Book burning is an expression of hatred, not love or blessing or doing good. It is the sort of thing that the Nazis did. Book burning has a long and sordid history; it brings to mind images of the depths of the Inquisition, one of Christianity’s darkest hours. Is this what the pastor in Gainesville wishes to associate himself with?

In terms of American values, it is important to remember that the way we Americans best deal with differences is by debating them, not stifling one side of the debate. Book burning is unAmerican. We do have a history of religious discrimination; our history has seen riots against Catholics, discrimination against Jews and against Muslims, even the sending of troops against Mormons. However, these incidents showed America at its worst. We have become a strong country by respecting differences. As we seek to become a stronger country in the twenty-first century, we must do even more to respect differences and build a united America. Book burning is just the opposite of that.

As a Christian and as an American, I apologize to the Muslim world for the planned book burning in Gainesville. As an act of apology, between Sept. 11, 2010, and Sept. 11 2011, I shall read the entire Koran (in English translation). I shall be a faithful Christian—and I shall show my Christianity by seeking to better understand those who differ from me.

Mutual inter-religious respect is On The Mark.

- - - - -

*(Yes, I am aware that there are those who do not consider the Latter-day Saints to be Christians. At the risk of pointing out the obvious, the official name of the Saints' religious organization is "The Church of Jesus Christ of Latter-day Saints." The Saints pray, bless the sacrament of the Lord’s Supper, anoint the sick, ordain their ministers, and baptize, all in the name of Jesus Christ. One of the scriptures that the Saints revere in addition to the Bible is The Book of Mormon, which is subtitled, “Another Testament of Jesus Christ.” Those who wish to consider this question further may consult these this video interview and this website.)

[The image of the cover of the Koran, or Quran, was created on 29 April 2005 by ~crystalina~ and obtained through Wikipedia. It is used here under the terms of the Creative Commons Attibution 2.0 Generic License.]

(Copyright 2010 Mark E. Koltko-Rivera. All Rights Reserved.)

Friday, August 20, 2010

Thought for the Day:
"Be Careful What Books You Read ..."

I am hard at work trying to finish up the manuscript for my next book (more on that another time). However, I came upon the neatest quote for all the hard-reading crowd who looks at this blog. It is by John Trapp (1601-1699, pictured), an Anglican preacher whose commentary on the Bible is still read today:

"Be careful what books you read, for as water tastes of the soil it runs through, so does the soul taste of the authors that a man reads."
Words to live by. Peace to one and all.

Thursday, August 19, 2010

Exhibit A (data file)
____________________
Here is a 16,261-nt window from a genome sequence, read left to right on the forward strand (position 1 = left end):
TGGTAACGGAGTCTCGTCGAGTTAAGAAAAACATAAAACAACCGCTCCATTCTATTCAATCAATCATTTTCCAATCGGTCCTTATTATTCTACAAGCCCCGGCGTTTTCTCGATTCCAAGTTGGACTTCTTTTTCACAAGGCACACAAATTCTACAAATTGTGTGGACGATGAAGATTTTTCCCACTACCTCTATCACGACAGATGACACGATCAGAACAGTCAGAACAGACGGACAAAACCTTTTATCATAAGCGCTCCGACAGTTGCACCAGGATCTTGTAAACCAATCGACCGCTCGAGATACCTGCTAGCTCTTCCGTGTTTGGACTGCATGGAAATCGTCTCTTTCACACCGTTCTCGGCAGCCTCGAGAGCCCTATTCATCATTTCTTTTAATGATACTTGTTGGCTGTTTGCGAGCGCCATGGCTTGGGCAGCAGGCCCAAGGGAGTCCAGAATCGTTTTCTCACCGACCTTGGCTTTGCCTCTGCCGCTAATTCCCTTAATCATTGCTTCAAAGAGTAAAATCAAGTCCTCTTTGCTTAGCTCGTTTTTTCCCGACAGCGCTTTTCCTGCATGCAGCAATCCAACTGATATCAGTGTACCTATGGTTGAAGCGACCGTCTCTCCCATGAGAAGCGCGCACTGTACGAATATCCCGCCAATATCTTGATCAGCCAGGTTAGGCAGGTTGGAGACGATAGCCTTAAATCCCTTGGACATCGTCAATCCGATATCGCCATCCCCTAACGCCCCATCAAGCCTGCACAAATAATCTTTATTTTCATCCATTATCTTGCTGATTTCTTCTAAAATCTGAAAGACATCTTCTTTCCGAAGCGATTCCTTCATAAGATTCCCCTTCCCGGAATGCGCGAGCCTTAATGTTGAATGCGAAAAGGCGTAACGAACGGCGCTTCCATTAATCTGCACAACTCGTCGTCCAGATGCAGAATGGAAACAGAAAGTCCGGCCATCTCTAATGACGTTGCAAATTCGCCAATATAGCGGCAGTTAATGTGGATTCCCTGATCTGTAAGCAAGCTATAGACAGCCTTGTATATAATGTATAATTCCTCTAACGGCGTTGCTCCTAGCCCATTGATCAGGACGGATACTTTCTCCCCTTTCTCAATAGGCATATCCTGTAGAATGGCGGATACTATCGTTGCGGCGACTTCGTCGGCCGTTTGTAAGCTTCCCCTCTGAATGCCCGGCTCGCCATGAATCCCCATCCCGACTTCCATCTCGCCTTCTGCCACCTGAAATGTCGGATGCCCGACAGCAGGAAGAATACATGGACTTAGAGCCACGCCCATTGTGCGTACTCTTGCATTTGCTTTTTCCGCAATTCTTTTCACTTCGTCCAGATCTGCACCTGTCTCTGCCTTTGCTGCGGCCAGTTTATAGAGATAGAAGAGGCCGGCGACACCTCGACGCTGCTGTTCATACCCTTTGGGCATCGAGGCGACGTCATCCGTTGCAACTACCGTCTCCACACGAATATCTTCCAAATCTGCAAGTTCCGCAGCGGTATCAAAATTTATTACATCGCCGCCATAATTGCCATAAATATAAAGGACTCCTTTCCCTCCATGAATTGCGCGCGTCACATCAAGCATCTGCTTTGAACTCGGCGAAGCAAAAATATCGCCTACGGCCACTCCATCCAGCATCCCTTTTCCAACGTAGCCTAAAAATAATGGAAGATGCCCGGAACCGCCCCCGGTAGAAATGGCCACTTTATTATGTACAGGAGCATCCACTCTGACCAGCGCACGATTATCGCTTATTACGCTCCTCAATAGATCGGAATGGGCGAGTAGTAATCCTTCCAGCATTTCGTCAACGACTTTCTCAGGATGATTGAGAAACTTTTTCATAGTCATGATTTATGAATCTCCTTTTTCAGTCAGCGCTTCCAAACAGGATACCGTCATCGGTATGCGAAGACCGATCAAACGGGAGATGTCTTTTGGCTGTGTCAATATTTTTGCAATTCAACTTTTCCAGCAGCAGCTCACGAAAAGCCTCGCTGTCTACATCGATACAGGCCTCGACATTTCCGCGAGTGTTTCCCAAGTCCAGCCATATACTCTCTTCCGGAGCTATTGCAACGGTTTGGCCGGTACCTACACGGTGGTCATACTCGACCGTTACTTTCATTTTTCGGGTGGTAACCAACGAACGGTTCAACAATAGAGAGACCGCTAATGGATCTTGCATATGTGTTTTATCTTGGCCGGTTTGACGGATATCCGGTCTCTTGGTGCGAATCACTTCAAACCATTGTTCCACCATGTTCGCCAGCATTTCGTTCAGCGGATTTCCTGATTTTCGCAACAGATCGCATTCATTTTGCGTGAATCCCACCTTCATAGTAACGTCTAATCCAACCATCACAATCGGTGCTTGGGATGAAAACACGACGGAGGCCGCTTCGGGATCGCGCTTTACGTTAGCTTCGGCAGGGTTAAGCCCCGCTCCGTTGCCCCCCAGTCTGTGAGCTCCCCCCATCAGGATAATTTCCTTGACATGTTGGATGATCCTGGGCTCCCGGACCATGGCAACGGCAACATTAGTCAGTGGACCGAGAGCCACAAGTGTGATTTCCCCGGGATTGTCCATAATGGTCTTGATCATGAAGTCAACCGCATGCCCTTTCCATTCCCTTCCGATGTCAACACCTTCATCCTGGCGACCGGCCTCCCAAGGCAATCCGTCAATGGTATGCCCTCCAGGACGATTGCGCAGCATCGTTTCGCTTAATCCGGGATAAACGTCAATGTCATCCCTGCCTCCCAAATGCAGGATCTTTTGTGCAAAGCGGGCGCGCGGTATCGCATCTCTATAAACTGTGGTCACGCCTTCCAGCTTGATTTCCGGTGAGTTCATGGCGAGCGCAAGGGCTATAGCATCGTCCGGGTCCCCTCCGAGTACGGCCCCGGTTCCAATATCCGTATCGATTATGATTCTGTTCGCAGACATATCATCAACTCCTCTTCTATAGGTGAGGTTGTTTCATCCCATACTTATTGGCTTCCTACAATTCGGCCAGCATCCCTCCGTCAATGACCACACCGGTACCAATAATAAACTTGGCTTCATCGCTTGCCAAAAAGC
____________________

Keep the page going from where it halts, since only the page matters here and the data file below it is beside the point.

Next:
For H. P. Lovecraft’s Birthday,
Give the Old Man His Own Stamp

Howard Phillips Lovecraft
Aug. 20, 1890-Mar. 15, 1937

I agree with Stephen King that H. P. Lovecraft is “the twentieth-century horror story’s dark and baroque prince.” King, one of the best-selling authors of the twentieth century, said that “Lovecraft ... opened the way for me, as he had done for others before me.”* Of course, Lovecraft is best remembered today for what he called “cosmic horror,” inventing a history in which to place his stories that others have named the Cthulhu Mythos, probably the most developed back story this side of Middle Earth (although far, far darker). His grim and scary work has inspired countless writers and readers, and has been graced by attention from Joyce Carol Oates and the Library of America.

Now fans of Lovecraft have an opportunity to give a little something back.

The United States Postal Service has a program, the Citizens’ Stamp Advisory Committee (CSAC), to take suggestions from the public regarding new postage stamps. I invite all H.P. Lovecraft fans to write a letter to the CSAC, suggesting that the U.S. Postal Service issue a postage stamp featuring H. P. Lovecraft, on the 125th anniversary of his birth, which occurs on August 20, 2015. (Yes, this assumes that neither the Mayan apocalypse nor the Return of the Old Ones occurs before that time. I do, however, try to be optimistic. Me, a Lovecraft fan? Go figure.) The Postal Service requires at least three years advance notice before a significant anniversary, so we really do need to start this movement soon.

Instructions about proposing a stamp to the CSAC, including their stamp subject selection criteria, are available here. Basically, one writes a letter, which could be so simple as a one-line suggestion sent to

     Citizens' Stamp Advisory Committee
     c/o Stamp Development
     U.S. Postal Service
     475 L’Enfant Plaza SW, Room 3300
     Washington, DC 20260-3501

Or, if your circumstances permit, you could send a more elaborate letter. I strongly suggest that you at least mention the following:
  • You suggest that they issue a stamp honoring H. P. Lovecraft, an American writer born August 20, 1890 and died March 15, 1937, in time for the 125th anniversary of his birth on August 20, 2015.
  • Tell them why Lovecraft deserves a stamp, in your opinion.